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    (Original post by abcdefghijklmnopqrstuvwxyz)
    Orion being those circular coney looking things? (googled)

    I'm guessing the shuttle can't do it because there's no landing strip however are they just abandoning the shuttle project for good? eg letting the things fall to pieces? ie no maintenance
    The Shuttle is just the big 'bird' with a large tank and the boosters.

    The International Space Station is separate, although the Shuttle is the only main spacecraft capable of lifting all the modules up there so they can be built. So they are quickly flying all the stuff up there so the ISS can be assembled by the time the Shuttle retires in 2010.

    They they rely on Russian spacecraft to move people up/down from the ISS.

    If the Shuttle retires, they can't build the ISS anymore. Therefore we have a race so complete the ISS before 2010 so that we can crash the complete ISS into the Pacific Ocean in 2017. What a massive waste of money.
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    Awe inspiring.

    Did anyone see the ISS orbit over us tonight? I didn't expect it to be quite so easy to spot to be honest - must be all those solar panels they've fitted. Quite fitting that it went over barely 30 minutes after the shuttle took off as well.
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    (Original post by TheTallOne)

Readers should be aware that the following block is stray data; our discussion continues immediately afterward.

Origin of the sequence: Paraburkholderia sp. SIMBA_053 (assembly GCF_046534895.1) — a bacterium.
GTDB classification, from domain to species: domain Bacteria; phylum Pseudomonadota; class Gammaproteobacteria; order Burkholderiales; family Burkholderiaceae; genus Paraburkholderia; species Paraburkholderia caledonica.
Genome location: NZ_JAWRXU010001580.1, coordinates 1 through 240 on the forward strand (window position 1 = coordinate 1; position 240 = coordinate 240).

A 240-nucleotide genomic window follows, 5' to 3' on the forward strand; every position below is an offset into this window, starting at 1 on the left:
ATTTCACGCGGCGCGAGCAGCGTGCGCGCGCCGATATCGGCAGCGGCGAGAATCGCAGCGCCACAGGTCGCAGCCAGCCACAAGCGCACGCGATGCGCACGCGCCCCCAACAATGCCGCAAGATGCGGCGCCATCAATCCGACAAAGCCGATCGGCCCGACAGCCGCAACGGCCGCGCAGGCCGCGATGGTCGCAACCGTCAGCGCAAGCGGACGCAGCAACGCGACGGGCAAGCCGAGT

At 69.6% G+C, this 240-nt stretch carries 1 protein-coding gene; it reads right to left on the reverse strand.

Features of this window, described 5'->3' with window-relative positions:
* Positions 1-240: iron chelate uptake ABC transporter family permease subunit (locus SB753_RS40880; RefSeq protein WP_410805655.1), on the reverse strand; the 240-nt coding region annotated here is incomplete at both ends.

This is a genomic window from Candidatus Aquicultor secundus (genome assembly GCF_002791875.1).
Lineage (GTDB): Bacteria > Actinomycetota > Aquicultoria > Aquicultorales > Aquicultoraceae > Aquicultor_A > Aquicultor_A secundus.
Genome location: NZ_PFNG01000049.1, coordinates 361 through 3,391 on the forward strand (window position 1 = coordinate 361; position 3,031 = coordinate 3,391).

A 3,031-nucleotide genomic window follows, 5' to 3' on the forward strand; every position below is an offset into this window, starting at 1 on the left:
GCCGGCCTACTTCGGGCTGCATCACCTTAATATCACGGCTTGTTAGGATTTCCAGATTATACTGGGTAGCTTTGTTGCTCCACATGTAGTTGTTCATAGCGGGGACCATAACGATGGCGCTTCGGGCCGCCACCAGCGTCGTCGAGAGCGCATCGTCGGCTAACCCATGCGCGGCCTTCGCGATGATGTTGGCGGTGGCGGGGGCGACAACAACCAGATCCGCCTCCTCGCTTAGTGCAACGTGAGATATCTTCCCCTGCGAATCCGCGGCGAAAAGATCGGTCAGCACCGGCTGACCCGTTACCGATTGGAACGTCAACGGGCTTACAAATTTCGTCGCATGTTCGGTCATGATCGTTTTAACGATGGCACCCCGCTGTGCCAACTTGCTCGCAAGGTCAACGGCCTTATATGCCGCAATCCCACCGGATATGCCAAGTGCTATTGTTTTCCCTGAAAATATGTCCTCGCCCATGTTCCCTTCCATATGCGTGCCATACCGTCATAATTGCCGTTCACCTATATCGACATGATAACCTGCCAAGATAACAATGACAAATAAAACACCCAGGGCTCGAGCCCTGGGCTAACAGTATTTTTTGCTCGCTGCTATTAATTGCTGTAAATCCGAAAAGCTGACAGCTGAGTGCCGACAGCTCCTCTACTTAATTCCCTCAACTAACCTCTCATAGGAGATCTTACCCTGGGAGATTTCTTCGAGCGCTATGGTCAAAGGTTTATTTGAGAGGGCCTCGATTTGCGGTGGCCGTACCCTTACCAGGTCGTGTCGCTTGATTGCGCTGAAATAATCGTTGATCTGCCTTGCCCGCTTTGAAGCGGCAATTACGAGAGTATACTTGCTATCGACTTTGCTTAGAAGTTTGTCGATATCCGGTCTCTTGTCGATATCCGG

If the Shuttle retires, they can't build the ISS anymore. Therefore we have a race so complete the ISS before 2010 so that we can crash the complete ISS into the Pacific Ocean in 2017. What a massive waste of money.
    It's such as shame they're already talking about the end of the ISS before they've even finished it :sigh:
    I also hate it how NASA talk like they're the sole owners of the space station and it'll be deorbited when they see fit - I know they contribute a lot, but there are other countries involved in it who must surely get a say in its future as well.
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    (Original post by Student2806)
    Awe inspiring.

    Did anyone see the ISS orbit over us tonight? I didn't expect it to be quite so easy to spot to be honest - must be all those solar panels they've fitted. Quite fitting that it went over barely 30 minutes after the shuttle took off as well.
    It orbits the Earth every 90 minutes :confused:
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    (Original post by TheTallOne)
    It orbits the Earth every 90 minutes :confused:
    Yes, but it doesn't go over the UK every 90 minutes. Its orbital path changes with every orbit.
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    (Original post by TheTallOne)
    The Shuttle is just the big 'bird' with a large tank and the boosters.

    The International Space Station is separate, although the Shuttle is the only main spacecraft capable of lifting all the modules up there so they can be built. So they are quickly flying all the stuff up there so the ISS can be assembled by the time the Shuttle retires in 2010.

    They they rely on Russian spacecraft to move people up/down from the ISS.

    If the Shuttle retires, they can't build the ISS anymore. Therefore we have a race so complete the ISS before 2010 so that we can crash the complete ISS into the Pacific Ocean in 2017. What a massive waste of money.